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Cabo Verde

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Causes We Support

Environment
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Health
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Environment
The Cabo Verdean climate is warm and dry. Deforestation and desertification are major environmental concerns in Cabo Verde due to the arid climate and the exploitation of already scarce natural resources.1 The nation is party to a number of international environmental agreements including ones on biodiversity, climate change, desertification, endangered species, environmental modification, hazardous wastes, law of the sea and marine dumping.2

Show References
1 https://www.cia.gov/library/publications/the-world-factbook/geos/cv.html
2 Ibid
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Cabo Verde News

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Geography

Western Africa, group of islands in the North Atlantic Ocean, west of Senegal
Area

Total 4,033 sq km
Land 4,033 sq km
Water 0 sq km

Climate

temperate; warm, dry summer; precipitation meager and erratic
Natural Resources

salt, basalt rock, limestone, kaolin, fish, clay, gypsum ;
Natural Hazards

prolonged droughts; seasonal harmattan wind produces obscuring dust; volcanically and seismically active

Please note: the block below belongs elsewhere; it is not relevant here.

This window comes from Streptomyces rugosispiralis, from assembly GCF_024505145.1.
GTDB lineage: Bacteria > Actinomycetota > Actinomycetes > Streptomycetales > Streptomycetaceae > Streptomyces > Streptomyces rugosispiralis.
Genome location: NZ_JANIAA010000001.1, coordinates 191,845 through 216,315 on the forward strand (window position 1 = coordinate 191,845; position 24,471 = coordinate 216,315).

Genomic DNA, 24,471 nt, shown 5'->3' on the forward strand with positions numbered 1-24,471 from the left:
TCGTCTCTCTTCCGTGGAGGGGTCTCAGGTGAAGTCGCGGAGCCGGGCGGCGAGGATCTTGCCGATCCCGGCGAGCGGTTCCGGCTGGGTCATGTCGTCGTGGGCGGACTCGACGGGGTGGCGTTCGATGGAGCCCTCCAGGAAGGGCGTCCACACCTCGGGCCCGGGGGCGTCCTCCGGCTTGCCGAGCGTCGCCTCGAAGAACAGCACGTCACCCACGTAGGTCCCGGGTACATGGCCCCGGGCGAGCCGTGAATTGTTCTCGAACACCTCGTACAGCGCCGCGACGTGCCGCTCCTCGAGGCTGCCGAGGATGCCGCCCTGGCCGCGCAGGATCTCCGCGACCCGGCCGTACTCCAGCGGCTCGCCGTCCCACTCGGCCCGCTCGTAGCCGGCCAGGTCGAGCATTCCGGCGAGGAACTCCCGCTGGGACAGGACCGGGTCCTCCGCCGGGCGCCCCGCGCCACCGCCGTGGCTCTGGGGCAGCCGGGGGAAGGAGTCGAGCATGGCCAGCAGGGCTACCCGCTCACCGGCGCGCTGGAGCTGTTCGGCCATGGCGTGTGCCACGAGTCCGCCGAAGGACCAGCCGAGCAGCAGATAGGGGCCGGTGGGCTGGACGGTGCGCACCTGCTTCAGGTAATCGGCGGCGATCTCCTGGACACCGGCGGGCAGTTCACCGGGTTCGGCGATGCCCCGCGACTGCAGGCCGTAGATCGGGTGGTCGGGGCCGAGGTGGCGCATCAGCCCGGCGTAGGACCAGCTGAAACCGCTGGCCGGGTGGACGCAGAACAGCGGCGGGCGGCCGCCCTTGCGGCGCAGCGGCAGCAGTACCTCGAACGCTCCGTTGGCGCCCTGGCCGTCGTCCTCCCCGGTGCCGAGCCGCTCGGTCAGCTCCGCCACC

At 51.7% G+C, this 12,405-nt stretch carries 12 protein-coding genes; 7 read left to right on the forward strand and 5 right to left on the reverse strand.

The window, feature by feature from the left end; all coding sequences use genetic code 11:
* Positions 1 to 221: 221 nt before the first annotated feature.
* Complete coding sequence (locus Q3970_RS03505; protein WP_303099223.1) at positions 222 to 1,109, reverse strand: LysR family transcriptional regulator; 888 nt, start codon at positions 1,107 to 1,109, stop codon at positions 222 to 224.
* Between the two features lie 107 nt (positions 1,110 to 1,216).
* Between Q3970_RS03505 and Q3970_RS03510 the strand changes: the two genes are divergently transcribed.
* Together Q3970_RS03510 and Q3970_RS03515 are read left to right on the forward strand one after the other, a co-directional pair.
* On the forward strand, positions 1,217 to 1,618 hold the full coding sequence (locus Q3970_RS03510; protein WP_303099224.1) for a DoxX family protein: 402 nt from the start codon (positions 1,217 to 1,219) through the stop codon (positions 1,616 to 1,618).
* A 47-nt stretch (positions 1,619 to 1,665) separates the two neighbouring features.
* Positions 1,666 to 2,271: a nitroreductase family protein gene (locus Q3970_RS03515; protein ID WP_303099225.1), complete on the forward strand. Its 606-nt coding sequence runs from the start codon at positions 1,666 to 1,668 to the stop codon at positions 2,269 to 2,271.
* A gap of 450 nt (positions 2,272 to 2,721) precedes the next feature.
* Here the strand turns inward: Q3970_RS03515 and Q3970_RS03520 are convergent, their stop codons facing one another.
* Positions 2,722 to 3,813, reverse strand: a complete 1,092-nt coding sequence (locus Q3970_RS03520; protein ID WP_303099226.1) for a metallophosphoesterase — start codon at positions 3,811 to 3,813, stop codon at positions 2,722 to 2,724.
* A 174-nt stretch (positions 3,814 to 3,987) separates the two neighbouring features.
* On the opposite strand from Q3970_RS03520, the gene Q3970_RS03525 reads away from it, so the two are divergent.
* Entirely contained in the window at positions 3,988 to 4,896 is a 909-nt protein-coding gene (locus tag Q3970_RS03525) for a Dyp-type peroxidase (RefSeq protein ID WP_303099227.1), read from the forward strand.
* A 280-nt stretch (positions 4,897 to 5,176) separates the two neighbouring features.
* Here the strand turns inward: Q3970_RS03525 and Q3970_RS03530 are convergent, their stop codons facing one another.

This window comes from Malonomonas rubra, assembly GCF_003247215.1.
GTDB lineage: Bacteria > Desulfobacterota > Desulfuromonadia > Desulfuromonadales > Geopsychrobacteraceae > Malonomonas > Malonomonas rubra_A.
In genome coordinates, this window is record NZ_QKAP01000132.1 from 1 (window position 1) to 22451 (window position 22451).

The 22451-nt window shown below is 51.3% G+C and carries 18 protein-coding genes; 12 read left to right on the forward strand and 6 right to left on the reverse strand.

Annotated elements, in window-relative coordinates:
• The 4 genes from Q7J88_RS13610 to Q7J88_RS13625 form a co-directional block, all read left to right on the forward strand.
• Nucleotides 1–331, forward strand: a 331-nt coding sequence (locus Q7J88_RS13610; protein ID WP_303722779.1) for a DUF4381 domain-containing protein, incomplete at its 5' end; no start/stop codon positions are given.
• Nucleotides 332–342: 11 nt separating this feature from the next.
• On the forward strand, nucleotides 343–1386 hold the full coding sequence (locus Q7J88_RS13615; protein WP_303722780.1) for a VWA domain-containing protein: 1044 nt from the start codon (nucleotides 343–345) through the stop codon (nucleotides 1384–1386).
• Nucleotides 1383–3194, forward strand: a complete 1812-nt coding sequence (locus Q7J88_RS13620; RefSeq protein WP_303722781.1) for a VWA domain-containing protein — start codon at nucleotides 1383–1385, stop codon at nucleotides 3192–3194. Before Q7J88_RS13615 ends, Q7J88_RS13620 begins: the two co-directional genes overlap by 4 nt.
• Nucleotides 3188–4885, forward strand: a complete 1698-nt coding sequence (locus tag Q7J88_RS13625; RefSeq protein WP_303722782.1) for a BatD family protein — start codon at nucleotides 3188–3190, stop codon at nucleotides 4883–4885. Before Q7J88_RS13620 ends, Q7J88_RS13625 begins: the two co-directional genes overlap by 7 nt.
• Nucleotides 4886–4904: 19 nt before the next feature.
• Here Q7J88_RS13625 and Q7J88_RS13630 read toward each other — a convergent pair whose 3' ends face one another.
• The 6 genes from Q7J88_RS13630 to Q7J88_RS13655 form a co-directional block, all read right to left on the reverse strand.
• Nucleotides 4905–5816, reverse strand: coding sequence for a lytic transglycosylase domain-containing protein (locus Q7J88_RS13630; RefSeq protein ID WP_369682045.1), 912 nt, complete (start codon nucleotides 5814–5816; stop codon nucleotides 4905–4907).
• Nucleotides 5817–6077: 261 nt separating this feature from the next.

volcanism: Fogo (elev. 2,829 m), which last erupted in 1995, is Cape Verde's only active volcano Fogo (elev. 2,829 m), which last erupted in 1995, is Cape Verde's only active volcano
Current Environmental Issues

soil erosion; deforestation due to demand for wood used as fuel; water shortages; desertification; environmental damage has threatened several species of birds and reptiles; illegal beach sand extraction; overfishing

Demographics

Nationality
Cape Verdean
Population
531,046 (July 2013 est.)
Ethnic Groups
Languages
Religions

Finances

The economy is service-oriented with commerce, transport, tourism, and public services accounting for about three-fourths of GDP. This island economy suffers from a poor natural resource base, including serious water shortages exacerbated by cycles of long-term drought and poor soil for agriculture on several of the islands. Although about 40% of the population lives in rural areas, the share of food production in GDP is low. About 82% of food must be imported. The fishing potential, mostly lobster and tuna, is not fully exploited. Cape Verde annually runs a high trade deficit financed by foreign aid and remittances from its ...See More large pool of emigrants; remittances supplement GDP by more than 20%. Despite the lack of resources, sound economic management has produced steadily improving incomes. Continued economic reforms are aimed at developing the private sector and attracting foreign investment to diversify the economy and mitigate high unemployment. Future prospects depend heavily on the maintenance of aid flows, the encouragement of tourism, remittances, and the momentum of the government's development program. Cape Verde became a member of the WTO in July 2008. Show Less ;
GDP Purchasing Power Parity

$2.214 billion (2012 est.); $2.123 billion (2011 est.); $2.02 billion (2010 est.)
Gross National Saving

23.4% of GDP (2012 est.); 21.4% of GDP (2011 est.); 25% of GDP (2010 est.)
Agriculture Products

bananas, corn, beans, sweet potatoes, sugarcane, coffee, peanuts; fish
Industries

food and beverages, fish processing, shoes and garments, salt mining, ship repair